“We were born here. It is our land and our river…”
Photograph by Daniel Cima. Via CIDH
From Yale Environment360:
Much of COPINH’s power lies in combining political radicalism — anti-military, anti-patriarchal, anti-capitalist, and anti-American — with a deep conservative attachment to the Lenca peoples’ heritage and land. In COPINH’s Women’s Wellness Center, a new and heavily guarded building in La Esperanza where abused and intimidated women can take refuge, I met 75-year-old Pascualita Vasquez. She was the longtime chair of the council of elders, established by Cáceres to revive cultural traditions and links to the land. They bless rivers, bless soil before harvests, and bless new houses.
“Before Berta, our ceremonies were being forgotten. I remembered them as a child, but we no longer did them,” she told me. “But Berta emphasized for us how important it was to rescue our traditions, and to hold ceremonies before discussions of current issues like dams. We revere our ancestors, and now that Berta is dead, we see her as an ancestor, too.”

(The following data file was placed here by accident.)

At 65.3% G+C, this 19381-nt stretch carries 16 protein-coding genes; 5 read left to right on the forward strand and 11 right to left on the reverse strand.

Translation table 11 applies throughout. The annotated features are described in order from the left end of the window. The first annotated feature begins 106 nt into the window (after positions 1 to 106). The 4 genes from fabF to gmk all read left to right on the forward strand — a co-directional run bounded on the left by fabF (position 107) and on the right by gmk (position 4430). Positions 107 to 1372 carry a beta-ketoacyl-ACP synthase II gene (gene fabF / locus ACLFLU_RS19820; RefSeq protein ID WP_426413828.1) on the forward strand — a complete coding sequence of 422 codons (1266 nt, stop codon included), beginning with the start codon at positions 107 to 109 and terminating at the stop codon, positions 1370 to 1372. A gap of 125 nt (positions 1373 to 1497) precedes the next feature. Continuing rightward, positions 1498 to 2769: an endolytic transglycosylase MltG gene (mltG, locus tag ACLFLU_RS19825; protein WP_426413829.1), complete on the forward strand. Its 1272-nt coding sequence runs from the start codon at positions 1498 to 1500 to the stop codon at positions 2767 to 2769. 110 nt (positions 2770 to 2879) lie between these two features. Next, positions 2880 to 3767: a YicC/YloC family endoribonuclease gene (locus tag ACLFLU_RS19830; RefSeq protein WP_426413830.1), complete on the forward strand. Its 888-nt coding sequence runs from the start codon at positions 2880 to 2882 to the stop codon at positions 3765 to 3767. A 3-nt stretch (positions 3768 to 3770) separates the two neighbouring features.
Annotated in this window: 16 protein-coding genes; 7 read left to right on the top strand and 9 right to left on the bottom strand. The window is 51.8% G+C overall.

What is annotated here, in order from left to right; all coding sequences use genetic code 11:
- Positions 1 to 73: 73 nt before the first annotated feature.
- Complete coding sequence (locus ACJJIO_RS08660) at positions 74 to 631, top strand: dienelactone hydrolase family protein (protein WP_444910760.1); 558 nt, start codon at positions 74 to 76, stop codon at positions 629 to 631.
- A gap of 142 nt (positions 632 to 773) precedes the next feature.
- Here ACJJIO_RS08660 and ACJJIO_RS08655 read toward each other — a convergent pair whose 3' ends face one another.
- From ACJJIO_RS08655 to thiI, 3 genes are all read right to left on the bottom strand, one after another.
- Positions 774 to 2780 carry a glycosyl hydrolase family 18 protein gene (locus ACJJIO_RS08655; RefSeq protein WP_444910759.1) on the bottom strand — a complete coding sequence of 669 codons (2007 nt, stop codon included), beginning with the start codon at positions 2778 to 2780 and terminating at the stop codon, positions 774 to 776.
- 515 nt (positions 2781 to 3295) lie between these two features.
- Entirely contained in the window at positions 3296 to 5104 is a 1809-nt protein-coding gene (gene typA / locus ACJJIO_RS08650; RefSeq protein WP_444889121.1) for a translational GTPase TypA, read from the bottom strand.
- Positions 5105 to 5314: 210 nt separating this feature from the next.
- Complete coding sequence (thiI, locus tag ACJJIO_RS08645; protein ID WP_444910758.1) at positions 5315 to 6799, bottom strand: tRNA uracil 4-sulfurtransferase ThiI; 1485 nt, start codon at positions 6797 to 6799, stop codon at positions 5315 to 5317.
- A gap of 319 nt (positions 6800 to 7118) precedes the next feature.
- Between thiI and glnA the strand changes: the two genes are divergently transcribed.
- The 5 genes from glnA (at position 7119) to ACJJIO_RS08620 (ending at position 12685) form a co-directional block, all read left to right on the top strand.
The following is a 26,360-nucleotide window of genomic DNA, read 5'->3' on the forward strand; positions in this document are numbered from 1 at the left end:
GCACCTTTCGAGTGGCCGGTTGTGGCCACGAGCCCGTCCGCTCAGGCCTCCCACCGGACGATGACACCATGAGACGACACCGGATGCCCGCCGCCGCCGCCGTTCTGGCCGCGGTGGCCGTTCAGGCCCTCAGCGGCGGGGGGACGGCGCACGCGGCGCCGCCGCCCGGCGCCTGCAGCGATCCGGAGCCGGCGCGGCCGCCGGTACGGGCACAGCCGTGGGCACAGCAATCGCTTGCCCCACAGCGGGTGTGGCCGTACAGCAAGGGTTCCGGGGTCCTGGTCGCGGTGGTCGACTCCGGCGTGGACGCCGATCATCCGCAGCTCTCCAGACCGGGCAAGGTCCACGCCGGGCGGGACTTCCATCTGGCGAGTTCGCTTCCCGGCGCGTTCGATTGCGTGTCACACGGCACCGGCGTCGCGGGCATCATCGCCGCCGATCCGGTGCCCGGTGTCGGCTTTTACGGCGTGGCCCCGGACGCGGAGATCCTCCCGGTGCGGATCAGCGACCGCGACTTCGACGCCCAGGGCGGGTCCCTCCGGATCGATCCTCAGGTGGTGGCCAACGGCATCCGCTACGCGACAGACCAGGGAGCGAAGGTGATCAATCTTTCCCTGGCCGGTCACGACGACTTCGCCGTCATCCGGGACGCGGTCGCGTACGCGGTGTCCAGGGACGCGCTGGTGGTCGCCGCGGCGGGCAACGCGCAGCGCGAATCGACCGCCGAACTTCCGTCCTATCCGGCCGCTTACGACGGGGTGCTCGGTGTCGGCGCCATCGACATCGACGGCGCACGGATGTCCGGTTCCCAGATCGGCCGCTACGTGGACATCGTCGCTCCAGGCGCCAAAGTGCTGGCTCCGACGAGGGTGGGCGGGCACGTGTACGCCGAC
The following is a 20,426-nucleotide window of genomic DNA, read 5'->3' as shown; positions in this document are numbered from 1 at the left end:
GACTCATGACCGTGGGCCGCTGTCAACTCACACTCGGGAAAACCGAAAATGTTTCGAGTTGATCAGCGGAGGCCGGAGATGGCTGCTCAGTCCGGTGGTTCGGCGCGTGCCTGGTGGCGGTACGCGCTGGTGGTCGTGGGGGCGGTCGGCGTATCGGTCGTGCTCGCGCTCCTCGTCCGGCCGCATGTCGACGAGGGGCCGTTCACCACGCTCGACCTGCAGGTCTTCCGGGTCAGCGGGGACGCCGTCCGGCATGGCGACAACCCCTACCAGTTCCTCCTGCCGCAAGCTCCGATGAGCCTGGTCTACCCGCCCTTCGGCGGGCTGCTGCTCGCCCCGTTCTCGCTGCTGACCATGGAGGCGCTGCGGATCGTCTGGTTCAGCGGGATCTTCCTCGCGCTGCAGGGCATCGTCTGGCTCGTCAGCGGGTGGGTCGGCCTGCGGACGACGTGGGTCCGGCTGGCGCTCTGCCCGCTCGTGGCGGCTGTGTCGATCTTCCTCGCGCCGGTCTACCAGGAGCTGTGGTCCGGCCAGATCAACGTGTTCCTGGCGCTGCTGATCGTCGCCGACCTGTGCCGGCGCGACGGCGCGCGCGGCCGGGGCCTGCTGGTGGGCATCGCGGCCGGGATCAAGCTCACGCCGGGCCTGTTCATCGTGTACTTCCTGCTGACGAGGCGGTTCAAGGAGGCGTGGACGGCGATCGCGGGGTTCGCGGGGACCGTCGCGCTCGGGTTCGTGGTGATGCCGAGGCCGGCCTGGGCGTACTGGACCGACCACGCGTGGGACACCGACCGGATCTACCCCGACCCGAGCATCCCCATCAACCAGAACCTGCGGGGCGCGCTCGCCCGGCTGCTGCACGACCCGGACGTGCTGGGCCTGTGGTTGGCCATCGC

Now, reviving local herbal remedies and seeds — of corn, for instance — is central to reclaiming their land, she said. We spoke beside a shrine to Cáceres set up in the middle of the room, with candles, corn cobs, pine cones, and a flask of water from the river that Cáceres was protecting before she was killed.
The next day I traveled to Rio Blanco, the distant village that became the focus of Cáceres’s last campaign, against the Agua Zarca dam. It had been a violent and bitter struggle. In 2013, local activist Tomas Garcia had been shot dead by soldiers during protests at a camp established by Chinese construction workers set to begin work on the dam.